Self-aggrandizing pride tries to use the Law to gain status and distinction among our neighbors. Our era is not a stranger to this temptation. Beware the temptation to broadcast your superiority; such is no different than the Pharisees. It is self-aggrandizing pride that tries to use the Law to gain status and distinction among our neighbors, whereas self-giving Love acts within the Law for the good of our neighbors. That’s what Jesus did – He took the diseased man and healed him. Jesus gives with self-giving love, keeping the commandment to protect human life, and bringing rest and restoration to the weary on the sabbath day. It is written in Romans 13[:10b]: “love is the fulfilling of the law.” Jesus Himself fulfills the law by His perfect Love. He took on human nature, laid aside His godly majesty for a time, was crucified and died and buried. He perfectly fulfilled the Sabbath by His three-day rest in the tomb, that we might have rest and peace in Him. He gave of Himself so that we poor miserable low-status sinners would receive His righteousness by faith. Your sins are forgiven. He rose again in the flesh to secure for you a place at Heaven’s high feast, and has ascended to prepare a place of perfect eternal sabbath rest for you who believe.
That’s the status that matters. Rather than put all our trust in what the world thinks of us and how we can brag about being the biggest fish in a little pond, we are most secure by being made to stand rightly before the Lord God almighty. We cannot put ourselves forward in His presence as if our good works could ever make us righteous. Rather, in repentant humility we let the Lord of the Feast put us in the place we should be. Jesus points this out with the example of the seating arrangements: “8 “When you are invited by someone to a wedding feast, do not sit down in a place of honor, lest someone more distinguished than you be invited by him, 9 and he who invited you both will come and say to you, ‘Give your place to this person,’ and then you will begin with shame to take the lowest place.” Rather than assigning yourself a place, grant that our Lord, the Host, put us where we ought to be.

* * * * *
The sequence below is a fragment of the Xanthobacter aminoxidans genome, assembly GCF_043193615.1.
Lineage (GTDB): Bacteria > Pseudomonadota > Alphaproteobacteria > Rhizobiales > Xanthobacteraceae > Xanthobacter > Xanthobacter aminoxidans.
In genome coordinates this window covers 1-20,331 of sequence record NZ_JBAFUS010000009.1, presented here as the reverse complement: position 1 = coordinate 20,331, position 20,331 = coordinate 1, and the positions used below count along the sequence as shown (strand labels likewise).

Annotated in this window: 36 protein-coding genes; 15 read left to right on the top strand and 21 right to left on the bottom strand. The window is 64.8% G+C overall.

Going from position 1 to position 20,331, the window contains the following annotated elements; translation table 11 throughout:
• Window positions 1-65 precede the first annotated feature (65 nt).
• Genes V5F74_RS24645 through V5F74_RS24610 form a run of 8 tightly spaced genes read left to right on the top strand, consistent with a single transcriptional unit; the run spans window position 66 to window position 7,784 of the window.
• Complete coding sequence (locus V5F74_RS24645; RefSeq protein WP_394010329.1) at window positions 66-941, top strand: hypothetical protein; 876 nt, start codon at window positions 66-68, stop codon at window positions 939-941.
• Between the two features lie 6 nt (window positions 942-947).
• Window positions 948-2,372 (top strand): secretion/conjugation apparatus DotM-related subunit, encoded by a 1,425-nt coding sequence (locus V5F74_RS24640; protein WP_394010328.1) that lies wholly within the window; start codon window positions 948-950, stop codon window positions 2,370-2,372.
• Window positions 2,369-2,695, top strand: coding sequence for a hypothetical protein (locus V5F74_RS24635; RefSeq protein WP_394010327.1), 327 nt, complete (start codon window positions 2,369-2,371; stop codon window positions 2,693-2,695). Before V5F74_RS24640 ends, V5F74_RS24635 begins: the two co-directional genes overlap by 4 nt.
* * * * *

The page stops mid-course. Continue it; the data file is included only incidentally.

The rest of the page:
This means we are free to love one another without all the baggage of self-aggrandizement. We can maintain the unity of the spirit in the bond of peace, walking together humbly because we have been called together by the same Lord: one Lord, one faith, one Baptism. We have Him in common.
At Heaven’s high feast, none are greater or lesser than another. For all of us have sinned, and yet we are brought forward to a good place by the blood of Christ Jesus, shed for us to forgive our sins. All who are brought near to Christ in the holy communion this day, who gather around this altar in common confession of faith … we kneel at the same level, humbly to receive the mercy and good place that He gives. Perfect love has fulfilled the Law. He says to you, o repentant believer: “friend, go higher.” In the name of + Jesus. Amen.
 It ought to be pointed out that they seem fixated on the particularities of the Law, and so miss the purpose for each of these commandments. They focus on ‘no work’ and miss the ‘rest,’ or potentially fret about the burden of healing, and miss the ‘restoration’ that comes from finding our Sabbath Rest in the restorative Word of God. The Letter of the Law is not abolished, but neither should we ignore the purpose and spirit of it. The Letter of the Law and the Spirit of the Law are not opposed to one another. Only in Christ Jesus can the letter-particulars of the Law and the Spirit of the Law be kept.